St Maximos (or Maximus) the Confessor lived from circa 580 to 662. This was a period of great theological ferment in the Byzantine Empire, as its version of Christianity came under heavy pressure from both the Jewish and Muslim faiths. These religions are extremely monotheistic, so the concept of the Trinity came under heavy attack. Maximus took part in the Monothelitism controversy as a supporter of orthodox Christian doctrine. Monotheletism states Christ had only one will as opposed to the orthodox view of dyotheletism, which states Christ had two wills. Maximos helped persuade Pope Martin to call an ecumenical council to deal with this heresy. This council met in 649 A.D. Unfortunately for him, the Patriarch of Constantinople and the Emperor promoted monotheletism as a way to unify the religious groups in the empire. His fervent arguments for orthodoxy resulted in his exile.  His tongue and right hand were removed to prevent him from communicating. Maximos is called a Confessor because he suffered for the Christian faith but was not martyred. Indeed, he suffered harshly for his faith.  Maximus is venerated in both Eastern Christianity and Western Christianity.  His principal feast day is celebrated on January 21, and the translation of his remains to Constantinople is celebrated on August 13, the Leave-Taking of the Feast of the Transfiguration. The following is a summary of his beliefs. 

 Question 1: How many natures do you confess in the Holy, and Consubstantial, and Undivided Trinity?

Answer 1: I confess one nature.

Question 2: How many beings?

Answer 2: One being.

Question 3: How many forms?

Answer 3: One form.

Question 4: How many wills; that is to say, volitions?

Answer 4: One will.

Question 5: How many hypostases; that is to say, persons?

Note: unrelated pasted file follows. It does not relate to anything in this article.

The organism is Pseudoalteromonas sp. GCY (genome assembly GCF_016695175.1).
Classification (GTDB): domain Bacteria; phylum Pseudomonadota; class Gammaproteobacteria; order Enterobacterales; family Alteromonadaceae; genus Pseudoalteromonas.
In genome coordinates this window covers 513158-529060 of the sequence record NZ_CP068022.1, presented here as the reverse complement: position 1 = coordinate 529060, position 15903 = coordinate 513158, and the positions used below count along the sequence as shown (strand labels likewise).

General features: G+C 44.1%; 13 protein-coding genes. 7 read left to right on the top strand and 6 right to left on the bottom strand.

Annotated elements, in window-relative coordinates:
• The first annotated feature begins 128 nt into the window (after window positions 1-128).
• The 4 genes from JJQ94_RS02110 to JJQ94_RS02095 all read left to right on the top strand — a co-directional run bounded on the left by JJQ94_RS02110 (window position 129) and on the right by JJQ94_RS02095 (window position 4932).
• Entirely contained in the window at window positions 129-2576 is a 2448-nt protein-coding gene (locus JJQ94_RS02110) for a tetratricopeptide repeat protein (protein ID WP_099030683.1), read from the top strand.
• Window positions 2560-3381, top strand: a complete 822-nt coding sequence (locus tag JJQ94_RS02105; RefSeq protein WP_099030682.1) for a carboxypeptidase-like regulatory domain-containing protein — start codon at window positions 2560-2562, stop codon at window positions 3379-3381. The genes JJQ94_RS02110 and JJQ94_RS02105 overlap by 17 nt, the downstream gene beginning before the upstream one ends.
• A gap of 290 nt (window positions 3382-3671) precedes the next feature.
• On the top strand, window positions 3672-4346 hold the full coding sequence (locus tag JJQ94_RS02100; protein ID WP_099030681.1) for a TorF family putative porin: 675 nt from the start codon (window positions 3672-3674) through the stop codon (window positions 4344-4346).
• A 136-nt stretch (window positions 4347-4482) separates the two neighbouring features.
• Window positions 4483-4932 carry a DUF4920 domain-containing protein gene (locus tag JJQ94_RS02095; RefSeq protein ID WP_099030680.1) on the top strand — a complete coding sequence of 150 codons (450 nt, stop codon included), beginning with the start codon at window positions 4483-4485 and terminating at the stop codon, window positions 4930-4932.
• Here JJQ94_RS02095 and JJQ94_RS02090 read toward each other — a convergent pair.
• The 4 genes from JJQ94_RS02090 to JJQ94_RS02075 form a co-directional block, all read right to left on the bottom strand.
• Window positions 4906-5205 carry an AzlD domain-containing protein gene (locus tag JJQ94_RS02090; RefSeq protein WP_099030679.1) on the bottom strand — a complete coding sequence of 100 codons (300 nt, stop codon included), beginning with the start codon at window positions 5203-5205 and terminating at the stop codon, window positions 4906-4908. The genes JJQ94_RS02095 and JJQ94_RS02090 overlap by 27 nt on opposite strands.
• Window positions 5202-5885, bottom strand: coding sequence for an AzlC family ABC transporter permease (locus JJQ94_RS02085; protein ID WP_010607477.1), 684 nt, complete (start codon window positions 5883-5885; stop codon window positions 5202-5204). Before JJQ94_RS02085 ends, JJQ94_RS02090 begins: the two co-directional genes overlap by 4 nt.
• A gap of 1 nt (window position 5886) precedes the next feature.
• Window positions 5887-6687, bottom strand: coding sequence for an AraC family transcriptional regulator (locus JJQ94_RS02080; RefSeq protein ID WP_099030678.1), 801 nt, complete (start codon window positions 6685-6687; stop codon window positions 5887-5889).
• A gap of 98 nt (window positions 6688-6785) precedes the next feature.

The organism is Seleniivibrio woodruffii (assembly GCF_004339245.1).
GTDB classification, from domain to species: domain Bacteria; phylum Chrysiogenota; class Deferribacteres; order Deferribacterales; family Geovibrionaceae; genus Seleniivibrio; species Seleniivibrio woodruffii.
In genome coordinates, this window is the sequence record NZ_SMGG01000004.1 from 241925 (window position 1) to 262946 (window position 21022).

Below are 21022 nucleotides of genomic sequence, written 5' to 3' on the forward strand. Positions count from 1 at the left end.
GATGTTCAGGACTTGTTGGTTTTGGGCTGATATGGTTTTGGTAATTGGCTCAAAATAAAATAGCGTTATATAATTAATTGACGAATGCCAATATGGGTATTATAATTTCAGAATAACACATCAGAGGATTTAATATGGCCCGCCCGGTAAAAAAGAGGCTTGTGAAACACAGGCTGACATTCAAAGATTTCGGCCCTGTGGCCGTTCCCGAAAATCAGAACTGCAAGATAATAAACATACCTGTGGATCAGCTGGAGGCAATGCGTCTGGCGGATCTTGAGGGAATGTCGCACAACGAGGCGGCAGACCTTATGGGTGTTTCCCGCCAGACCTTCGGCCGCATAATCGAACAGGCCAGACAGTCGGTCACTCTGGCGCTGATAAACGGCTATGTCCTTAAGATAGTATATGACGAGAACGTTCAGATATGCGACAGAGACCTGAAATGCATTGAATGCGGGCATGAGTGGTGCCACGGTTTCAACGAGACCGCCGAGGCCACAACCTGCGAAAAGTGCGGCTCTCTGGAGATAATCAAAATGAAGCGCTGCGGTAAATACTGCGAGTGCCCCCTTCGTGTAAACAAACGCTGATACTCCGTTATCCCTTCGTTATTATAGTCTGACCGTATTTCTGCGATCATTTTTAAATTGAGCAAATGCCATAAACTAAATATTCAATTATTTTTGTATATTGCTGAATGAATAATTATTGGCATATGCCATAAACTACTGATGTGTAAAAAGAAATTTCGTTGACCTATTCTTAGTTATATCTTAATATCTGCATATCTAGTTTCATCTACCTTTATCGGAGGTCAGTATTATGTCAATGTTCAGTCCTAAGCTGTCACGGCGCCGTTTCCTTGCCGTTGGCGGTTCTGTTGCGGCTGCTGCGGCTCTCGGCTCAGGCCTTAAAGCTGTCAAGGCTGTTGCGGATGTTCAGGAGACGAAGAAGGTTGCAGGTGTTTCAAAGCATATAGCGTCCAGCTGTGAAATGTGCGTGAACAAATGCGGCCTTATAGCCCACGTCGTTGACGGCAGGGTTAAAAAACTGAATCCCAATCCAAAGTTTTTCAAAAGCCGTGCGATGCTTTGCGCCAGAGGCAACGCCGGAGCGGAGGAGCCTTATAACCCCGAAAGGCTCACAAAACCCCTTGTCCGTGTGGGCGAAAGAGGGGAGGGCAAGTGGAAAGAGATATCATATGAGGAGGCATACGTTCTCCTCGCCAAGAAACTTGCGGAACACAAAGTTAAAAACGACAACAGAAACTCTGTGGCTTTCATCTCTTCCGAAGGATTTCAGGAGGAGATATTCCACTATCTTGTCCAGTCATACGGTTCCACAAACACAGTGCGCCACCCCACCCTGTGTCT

Answer 5: I confess three hypostases, of the Father, and of the Son, and of the Holy Spirit. 

Question 6: Who was incarnate of the Holy Spirit?

Answer 6: The Son, the Word.

Question 7: How many natures do you confess in the Son of God, made man for the sake of us sinners?

Answer 7: I confess two natures: divine and human.

Question 8: How many beings?

Answer 8: I confess two beings: one consubstantial with the Father, in divinity; and a second, consubstantial with His Mother, in humanity.

Question 9: How many wills, so to say, volitions?

Answer 9: I confess two wills: divine and human.

Question 10: How many acts?

Answer 10: I confess two acts.

Question 11: How many hypostases?

Answer 11: One hypostasis, of God the Word.

Question 12: How many nativities?

Answer 12: I confess two nativities: the first, before the ages, ageless, bodiless, shining forth from the Father, as does light from the sun; the second, the great God was born of the holy virgin Theotokos Mary, preeternal, co-unoriginate, invisible, unreachable, indescribable in divinity’ nameless, and knowing the hearts of all men. The holy Theotokos bore one hypostasis, known to have two natures: one nativity, ageless, of the Father in divinity, and within time made flesh of her, born in the flesh. And if those who ask of us inquire, whether He Who was born of a Virgin has two natures, we say to them: Yes, He is of two natures, for He is God, and at the same time He is man. So it is with the crucifixion, and the resurrection, and the ascension: these are not of a nature, but of the hypostasis. For Christ suffered in two natures, His passionate nature was crucified: He hung on the cross in the flesh, but not in divinity. And if the inquirers ask of us further, did He die in two natures, we say to them: No, for it was not two natures crucified, but Christ was born, who was God the Word, who was made man and born, was crucified in the flesh, suffered in the flesh, died in the flesh, while His divinity was without passions.

Question 13: How many natures hung on the cross?